3. Employment, recruitment and placement specialists: they are commonly called recruiters which you may commonly meet in recruitment fairs. They are responsible for determining the needed workforce and matching these needs with the people applying for the job. Their role includes posting job ads, selection process, promoting, or internal rotation of employees.
  4. Employee assistance plan manager: this has recently been added by an organization with an increasing focus on the employees’ welfare. Their role is to maintain a healthy social environment within the institute, maintain work-life balance and improve safety of the workplace.

Should I Choose an HR Degree?

Human resources is a unique field that requires a diverse and special set of skills. The following are a few we’ve identified that are needed for a good human resources graduate (keep in mind, many of these you will learn in school):

  1. Employee relations: human resources represent the link between the employers and the employees.
  2. Teamwork and collaboration: the main role of human resources is to manage the employees and synchronize their efforts as a team.
  3. Project management: managing human resources is the most important part of managing a project along with the financial resources.
  4. Performance management
  5. Human resources information systems: computer programs assist with the various tasks of human resources management including payroll, performance monitoring, hiring or other tasks.
  6. Onboarding: this refers to integrating employees into the company or organization’s working team to increase the stability of employment and reduce turnover.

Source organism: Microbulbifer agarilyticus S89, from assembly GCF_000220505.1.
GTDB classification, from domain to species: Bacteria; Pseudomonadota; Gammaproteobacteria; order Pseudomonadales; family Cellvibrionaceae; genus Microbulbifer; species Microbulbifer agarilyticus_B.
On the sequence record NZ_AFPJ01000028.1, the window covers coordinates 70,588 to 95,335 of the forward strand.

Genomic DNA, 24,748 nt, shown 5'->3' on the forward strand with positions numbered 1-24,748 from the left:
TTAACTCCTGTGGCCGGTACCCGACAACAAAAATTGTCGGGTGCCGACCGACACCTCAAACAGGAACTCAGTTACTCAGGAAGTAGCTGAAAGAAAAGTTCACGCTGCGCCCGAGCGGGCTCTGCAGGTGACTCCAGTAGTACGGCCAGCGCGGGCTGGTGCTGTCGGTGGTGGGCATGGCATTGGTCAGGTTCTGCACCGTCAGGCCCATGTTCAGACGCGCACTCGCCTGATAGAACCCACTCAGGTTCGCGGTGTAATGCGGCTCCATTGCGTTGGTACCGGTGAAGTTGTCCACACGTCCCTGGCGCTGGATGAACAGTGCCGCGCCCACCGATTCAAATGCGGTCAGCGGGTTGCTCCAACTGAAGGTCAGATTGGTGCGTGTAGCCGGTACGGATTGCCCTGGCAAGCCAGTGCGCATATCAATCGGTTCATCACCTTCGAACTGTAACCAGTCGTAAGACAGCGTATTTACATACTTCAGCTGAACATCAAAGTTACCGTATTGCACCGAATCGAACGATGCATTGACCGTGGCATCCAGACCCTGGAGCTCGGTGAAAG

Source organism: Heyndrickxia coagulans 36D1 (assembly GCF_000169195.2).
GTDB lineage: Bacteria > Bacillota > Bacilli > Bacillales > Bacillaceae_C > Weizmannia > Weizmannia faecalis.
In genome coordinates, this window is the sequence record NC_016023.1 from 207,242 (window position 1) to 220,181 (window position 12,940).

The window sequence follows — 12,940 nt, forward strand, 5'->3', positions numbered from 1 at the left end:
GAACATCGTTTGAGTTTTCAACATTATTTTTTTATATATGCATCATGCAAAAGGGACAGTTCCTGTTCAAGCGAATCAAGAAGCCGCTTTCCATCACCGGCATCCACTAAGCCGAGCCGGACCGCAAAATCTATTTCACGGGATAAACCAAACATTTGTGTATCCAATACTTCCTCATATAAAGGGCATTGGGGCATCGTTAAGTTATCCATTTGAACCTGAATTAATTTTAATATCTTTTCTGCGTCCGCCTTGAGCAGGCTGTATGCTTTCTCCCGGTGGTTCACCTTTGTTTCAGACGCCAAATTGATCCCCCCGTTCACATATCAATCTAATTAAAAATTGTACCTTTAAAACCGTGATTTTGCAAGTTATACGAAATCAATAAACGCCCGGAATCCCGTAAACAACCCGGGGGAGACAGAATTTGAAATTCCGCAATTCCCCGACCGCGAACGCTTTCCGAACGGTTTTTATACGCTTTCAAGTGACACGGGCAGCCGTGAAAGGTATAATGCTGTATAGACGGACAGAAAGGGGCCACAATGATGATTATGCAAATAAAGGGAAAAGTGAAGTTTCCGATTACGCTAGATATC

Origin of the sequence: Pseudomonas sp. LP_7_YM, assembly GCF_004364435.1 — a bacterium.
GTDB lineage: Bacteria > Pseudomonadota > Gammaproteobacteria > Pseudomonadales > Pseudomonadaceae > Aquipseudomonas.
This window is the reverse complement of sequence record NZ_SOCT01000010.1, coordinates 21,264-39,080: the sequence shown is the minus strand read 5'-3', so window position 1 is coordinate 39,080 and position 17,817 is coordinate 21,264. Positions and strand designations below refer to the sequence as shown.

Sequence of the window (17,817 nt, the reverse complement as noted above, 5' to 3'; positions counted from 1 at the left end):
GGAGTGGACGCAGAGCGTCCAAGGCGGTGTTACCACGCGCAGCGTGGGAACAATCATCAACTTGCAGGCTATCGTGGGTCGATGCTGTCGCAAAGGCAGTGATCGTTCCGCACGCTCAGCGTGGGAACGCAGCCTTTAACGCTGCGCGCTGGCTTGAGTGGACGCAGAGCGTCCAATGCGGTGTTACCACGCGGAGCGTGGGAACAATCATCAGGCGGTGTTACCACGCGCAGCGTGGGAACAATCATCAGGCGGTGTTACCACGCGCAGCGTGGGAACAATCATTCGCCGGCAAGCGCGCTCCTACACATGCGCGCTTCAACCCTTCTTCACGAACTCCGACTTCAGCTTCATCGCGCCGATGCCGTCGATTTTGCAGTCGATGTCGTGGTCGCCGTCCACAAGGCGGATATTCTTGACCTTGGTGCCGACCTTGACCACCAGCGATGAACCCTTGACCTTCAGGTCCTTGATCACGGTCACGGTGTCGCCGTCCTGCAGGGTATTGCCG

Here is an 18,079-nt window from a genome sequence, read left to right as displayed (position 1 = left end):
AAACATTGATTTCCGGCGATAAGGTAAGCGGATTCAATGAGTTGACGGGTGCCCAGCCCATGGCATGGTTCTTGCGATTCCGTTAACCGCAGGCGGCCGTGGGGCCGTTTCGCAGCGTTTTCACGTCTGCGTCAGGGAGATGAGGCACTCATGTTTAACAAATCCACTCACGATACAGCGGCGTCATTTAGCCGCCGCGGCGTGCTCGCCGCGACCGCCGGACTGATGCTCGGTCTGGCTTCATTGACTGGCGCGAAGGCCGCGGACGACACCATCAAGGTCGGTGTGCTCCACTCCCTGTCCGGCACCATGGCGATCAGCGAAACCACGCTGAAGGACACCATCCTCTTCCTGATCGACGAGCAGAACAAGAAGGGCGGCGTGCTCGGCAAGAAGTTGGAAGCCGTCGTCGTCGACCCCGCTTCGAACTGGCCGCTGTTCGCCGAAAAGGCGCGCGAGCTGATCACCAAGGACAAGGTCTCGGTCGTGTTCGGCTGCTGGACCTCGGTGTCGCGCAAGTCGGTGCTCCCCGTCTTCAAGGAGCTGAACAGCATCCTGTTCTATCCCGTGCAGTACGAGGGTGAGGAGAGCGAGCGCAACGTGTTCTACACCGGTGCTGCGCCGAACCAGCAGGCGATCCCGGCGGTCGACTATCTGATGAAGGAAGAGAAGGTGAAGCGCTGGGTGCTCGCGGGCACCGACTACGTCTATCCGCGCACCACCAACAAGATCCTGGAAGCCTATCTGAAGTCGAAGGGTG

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Best Jobs for Human Resources Degrees

Human resources specialists and managers are in demand for a variety of businesses across all industries. Graduates may find work in small businesses, major corporations, nonprofit organizations, and government agencies.

While most begin their careers as human resources specialists, many move on after gaining professional experience to work as HR managers or directors, or as recruiters.

How to save time and money

Our mission is to help you to avoid paying full price for college. We want your Human Resources degree to be affordable and accessible. Here’s how you could save:

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Get an Associate’s Degree First

With an associate’s degree in human resources, you can find work as an entry-level human resources specialist. Then, you can begin making money and earning experience while you pursue your bachelor’s degree.

As a bonus, the credits you earn in your associate’s degree program may transfer, reducing the time and cost of earning a bachelor’s degree in your career field.

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Many visitors who look for a degree in Human Resources are also interested in the following degrees.

About the Author
Grant founded with a purpose-driven mission: make college accessible and affordable for everyone. After graduating college with an overwhelming amount of debt, he was determined to change how students embark on their education. He's a frequent speaker and author in higher education, and has been featured in Forbes, Bloomberg Businessweek, Business Insider, American Express, AOL, MSN, Thrive Global, Reader's Digest, Inside Higher Ed, Evolllution, EducationDive, and nearly 100 radio shows and podcasts.